“While Keaton is capable of doing some sales and deliveries by herself (for instance: with her teachers, while visiting the VPL librarians, etc) I try to make sure she has remembered which orders still need delivering, that she's checked off her sheet each night, let her know of folks who've told me that they want cookies so she can prepare their orders, actually drive her around to her deliveries, etc.,” Heggestad said. “I also check to see if we need more cookies ordered for the coming week, and make sure both households are aware of special cookie booth events she needs to get to. But, you know, that's being a mom, essentially. Moms are the ones who have to keep track of all the little things.”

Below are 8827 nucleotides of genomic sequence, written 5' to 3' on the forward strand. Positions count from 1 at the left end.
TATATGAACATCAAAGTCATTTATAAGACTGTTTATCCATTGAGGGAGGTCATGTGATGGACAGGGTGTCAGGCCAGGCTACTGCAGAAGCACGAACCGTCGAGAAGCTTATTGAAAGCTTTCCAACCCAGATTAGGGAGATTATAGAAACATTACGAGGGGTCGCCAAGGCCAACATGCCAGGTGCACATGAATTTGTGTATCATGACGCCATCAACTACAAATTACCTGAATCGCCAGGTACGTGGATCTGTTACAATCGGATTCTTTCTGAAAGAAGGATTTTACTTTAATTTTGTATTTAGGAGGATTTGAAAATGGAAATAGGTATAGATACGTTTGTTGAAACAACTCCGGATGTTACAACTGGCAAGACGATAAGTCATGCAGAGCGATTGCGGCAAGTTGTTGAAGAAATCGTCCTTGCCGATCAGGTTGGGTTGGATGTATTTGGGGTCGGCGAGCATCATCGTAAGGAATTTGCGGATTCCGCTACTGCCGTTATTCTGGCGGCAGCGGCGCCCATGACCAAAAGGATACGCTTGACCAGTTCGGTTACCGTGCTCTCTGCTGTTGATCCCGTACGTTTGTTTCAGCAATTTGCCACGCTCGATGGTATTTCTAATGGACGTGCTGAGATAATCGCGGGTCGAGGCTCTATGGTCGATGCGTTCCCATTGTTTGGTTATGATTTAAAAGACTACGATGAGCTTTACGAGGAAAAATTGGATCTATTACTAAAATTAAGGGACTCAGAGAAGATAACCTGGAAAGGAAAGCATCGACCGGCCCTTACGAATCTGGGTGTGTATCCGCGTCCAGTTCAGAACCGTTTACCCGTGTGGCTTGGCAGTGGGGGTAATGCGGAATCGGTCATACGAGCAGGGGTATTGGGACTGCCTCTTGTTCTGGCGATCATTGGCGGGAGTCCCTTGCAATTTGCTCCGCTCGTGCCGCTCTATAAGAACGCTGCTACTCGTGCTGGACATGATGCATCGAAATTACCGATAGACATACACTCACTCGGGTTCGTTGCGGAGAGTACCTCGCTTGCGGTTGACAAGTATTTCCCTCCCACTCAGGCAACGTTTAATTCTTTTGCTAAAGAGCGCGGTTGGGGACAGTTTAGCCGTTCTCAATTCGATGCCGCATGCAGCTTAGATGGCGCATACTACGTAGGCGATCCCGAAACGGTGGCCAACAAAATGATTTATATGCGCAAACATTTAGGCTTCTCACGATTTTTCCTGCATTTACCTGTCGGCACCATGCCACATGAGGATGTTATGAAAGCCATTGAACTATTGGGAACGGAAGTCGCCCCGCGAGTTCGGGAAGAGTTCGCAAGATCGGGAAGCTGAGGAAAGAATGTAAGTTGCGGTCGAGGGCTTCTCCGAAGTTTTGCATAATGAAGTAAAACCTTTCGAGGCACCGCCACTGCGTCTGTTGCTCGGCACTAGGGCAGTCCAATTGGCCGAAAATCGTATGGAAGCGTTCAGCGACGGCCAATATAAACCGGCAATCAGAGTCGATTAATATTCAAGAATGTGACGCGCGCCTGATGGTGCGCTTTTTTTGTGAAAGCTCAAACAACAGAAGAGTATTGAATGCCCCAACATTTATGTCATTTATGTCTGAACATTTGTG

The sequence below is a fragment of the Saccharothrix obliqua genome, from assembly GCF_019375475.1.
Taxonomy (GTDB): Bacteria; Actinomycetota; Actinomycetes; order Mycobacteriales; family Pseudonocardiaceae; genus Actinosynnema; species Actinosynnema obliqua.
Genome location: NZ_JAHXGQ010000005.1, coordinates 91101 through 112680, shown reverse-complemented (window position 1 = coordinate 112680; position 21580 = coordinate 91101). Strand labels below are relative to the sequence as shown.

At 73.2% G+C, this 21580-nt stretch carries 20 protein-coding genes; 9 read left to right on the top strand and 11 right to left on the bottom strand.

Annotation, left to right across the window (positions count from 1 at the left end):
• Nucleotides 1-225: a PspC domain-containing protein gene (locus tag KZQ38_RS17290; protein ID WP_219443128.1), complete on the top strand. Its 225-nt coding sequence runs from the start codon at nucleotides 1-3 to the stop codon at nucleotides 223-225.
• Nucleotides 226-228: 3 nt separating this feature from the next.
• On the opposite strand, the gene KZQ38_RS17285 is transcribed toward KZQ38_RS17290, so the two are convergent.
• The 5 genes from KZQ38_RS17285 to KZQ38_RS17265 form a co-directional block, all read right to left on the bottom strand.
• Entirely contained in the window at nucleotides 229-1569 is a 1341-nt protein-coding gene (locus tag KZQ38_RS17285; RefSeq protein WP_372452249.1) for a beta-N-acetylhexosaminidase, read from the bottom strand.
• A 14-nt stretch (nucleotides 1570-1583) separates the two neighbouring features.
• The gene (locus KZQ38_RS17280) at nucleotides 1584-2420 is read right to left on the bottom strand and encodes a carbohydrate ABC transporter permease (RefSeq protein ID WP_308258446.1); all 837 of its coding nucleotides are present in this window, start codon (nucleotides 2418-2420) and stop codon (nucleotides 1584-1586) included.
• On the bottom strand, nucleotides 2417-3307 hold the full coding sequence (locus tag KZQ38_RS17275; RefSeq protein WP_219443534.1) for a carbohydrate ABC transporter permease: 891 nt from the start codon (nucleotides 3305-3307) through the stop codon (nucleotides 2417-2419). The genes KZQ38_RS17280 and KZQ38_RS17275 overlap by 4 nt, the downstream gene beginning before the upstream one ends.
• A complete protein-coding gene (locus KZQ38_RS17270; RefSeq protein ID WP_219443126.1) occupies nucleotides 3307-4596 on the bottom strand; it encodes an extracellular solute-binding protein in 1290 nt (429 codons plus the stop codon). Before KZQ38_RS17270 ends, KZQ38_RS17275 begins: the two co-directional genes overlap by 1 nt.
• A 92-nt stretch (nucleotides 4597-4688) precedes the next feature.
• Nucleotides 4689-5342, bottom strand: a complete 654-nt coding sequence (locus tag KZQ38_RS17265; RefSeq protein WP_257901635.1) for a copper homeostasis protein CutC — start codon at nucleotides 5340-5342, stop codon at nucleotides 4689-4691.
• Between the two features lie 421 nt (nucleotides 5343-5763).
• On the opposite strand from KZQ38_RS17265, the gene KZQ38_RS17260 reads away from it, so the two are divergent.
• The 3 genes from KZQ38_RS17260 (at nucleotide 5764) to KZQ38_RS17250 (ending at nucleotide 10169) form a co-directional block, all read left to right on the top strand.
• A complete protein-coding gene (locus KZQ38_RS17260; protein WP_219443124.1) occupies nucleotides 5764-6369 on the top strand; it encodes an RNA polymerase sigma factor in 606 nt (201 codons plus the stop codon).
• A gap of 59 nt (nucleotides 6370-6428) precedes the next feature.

This year Aurora said her goal for cookie sales are about what they were last year with all the favorite flavors back on the market.

“On the cookie order sheet, it says Lemonades are a fan favorite but Caramel Delights have sold really good,” Aurora said. “And Caramel Delights are my favorite.”

Like daughter, like mother.

“My favorites are definitely Caramel Delights,” Collier-Wise said. “I make sure I have a box to myself at the start of every cookie season.”

Keaton also has noticed popularity of certain flavors.

“So, definitely Thin Mints and Carmel Delights are the two most popular,” Keaton said. “My favorites are Thin Mints, Lemonades, and Shortbread.”

Effort and networking seems to be the strategy for these cookie connoisseurs.